Those that set the stage
Douglas Hyde, Eoin MacNeill, and the Gaelic League
Douglas Hyde (1860-1949) was born at Castlerea, Co Roscommon, the son of a Church of Ireland clergyman. He was educated by his father and at Trinity College, Dublin, where he studied law. Later, he learned Irish at Ratra, Co. Roscommon, where the language was still spoken but was seemingly in irreversible decline. His life was largely devoted to the study and publication of traditional Irish literature and folklore, his publications including Amhráin Grádh Chúige Connacht (‘Love Songs of Connacht’, 1893) A Literary History of Ireland (1899), and his autobiography Mise agus an Connradh (‘Myself and the Gaelic League’, 1931). He also wrote a number of plays, the most notable being Casadh an tSugáin (The Turning of the Straw Rope), the first play in the Irish language to be professionally produced (1901). He adopted the pen-name An Craoibhín Aoibhinn (‘the delightful little branch’). In 1909 he became the first professor of modern Irish at University College, Dublin.
While Hyde’s literary contribution was considerable, his monumental achievement was as a cultural activist. In 1893 he chaired the foundation meeting of the Gaelic League which had been convened by Eoin MacNeill; Hyde became the first president, a position he held until 1915. The organisation was non-political and nonsectarian and aimed at involving people of different religious and political loyalties in a common cultural effort. Its objective was the revival of the Irish language and the preservation of Irish literature, music and traditional culture.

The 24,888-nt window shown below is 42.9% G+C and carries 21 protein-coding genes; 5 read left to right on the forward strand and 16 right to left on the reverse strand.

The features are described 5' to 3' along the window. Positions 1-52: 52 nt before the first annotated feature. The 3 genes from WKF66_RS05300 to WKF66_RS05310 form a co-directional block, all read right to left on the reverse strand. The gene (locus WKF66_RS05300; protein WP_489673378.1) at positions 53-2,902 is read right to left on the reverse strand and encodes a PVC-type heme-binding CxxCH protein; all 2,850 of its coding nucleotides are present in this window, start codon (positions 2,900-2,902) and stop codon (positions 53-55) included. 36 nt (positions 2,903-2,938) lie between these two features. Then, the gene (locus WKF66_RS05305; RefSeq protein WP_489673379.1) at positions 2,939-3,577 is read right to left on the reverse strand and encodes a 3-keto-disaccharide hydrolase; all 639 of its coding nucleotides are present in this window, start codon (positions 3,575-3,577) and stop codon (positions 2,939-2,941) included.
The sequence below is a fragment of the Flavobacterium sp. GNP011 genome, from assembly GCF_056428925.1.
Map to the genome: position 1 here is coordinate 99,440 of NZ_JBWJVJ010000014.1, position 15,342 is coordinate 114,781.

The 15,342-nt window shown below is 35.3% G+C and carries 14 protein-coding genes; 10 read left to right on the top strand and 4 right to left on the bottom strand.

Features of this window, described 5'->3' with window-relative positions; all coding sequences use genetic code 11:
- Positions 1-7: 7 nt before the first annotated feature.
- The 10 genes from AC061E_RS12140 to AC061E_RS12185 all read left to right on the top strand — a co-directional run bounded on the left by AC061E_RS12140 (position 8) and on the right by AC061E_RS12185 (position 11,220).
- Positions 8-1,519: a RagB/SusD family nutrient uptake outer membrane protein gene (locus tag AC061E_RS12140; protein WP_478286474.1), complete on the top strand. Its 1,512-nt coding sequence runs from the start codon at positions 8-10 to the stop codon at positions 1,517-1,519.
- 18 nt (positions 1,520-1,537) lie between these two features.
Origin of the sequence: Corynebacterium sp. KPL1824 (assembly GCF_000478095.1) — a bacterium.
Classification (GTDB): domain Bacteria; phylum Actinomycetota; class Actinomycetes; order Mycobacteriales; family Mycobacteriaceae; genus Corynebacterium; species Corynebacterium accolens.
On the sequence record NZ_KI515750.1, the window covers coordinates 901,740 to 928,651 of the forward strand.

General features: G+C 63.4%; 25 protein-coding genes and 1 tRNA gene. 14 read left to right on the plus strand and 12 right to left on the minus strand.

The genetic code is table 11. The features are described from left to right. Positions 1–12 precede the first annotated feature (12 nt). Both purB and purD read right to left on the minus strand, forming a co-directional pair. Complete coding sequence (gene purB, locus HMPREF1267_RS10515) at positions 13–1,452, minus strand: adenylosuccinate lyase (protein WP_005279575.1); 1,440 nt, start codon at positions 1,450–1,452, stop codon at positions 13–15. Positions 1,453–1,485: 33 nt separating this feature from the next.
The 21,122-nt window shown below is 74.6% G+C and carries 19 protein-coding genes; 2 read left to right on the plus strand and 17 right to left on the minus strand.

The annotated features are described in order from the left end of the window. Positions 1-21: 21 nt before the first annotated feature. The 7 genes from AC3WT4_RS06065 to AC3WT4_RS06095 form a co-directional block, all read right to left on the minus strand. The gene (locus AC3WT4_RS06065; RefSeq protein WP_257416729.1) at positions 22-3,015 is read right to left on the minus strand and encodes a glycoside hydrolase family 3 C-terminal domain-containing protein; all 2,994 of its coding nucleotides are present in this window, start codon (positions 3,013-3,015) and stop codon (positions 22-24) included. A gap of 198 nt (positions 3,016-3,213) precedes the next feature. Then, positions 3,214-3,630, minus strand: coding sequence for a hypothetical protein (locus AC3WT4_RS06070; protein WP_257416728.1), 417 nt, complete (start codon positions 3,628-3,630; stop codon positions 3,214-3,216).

Under the direction of Hyde as president and Eoin MacNeill as secretary, the Gaelic League formulated and implemented an ambitious programme; by 1905 it had 550 branches throughout the country. The branches organised Irish classes conducted by timirí (travelling teachers) and also lectures, concerts and Irish dances. From 1899 onwards the Gaelic League published An Claidheamh Soluis, an Irish-language weekly newspaper. It staged an annual cultural festival, the Oireachtas, and had Saint Patrick’s Day designated a national holiday. It also succeeded in having Irish included in the curriculum for primary and secondary schools and in having it made compulsory for matriculation at the National University of Ireland.
While the Gaelic League was strictly non-political and the membership included some unionists, the majority of members were nationalists - in the decades leading up to 1916 most would have been moderates who regarded Home Rule as the only viable objective. The membership also included extreme nationalists, including a number of the signatories of the 1916 Proclamation of the Irish Republic, who were particularly influential within the organisation. While these eventually gained control in 1915, the main contribution of the Gaelic League to the 1916 Rising had already been made: over a generation the Gaelic League had accomplished significant cultural change in the nationalist population. The young men of the 1916 generation were proud to be Irish and heirs to one of the oldest civilisations in Europe; many of them spoke the Irish language; they cherished their cultural traditions; and, moreover, they were aware of their national history—a history in which Ireland had been unjustly dominated for centuries. While the majority would settle for Home Rule, some believed Ireland was entitled to full independence, an objective for which they were prepared to fight.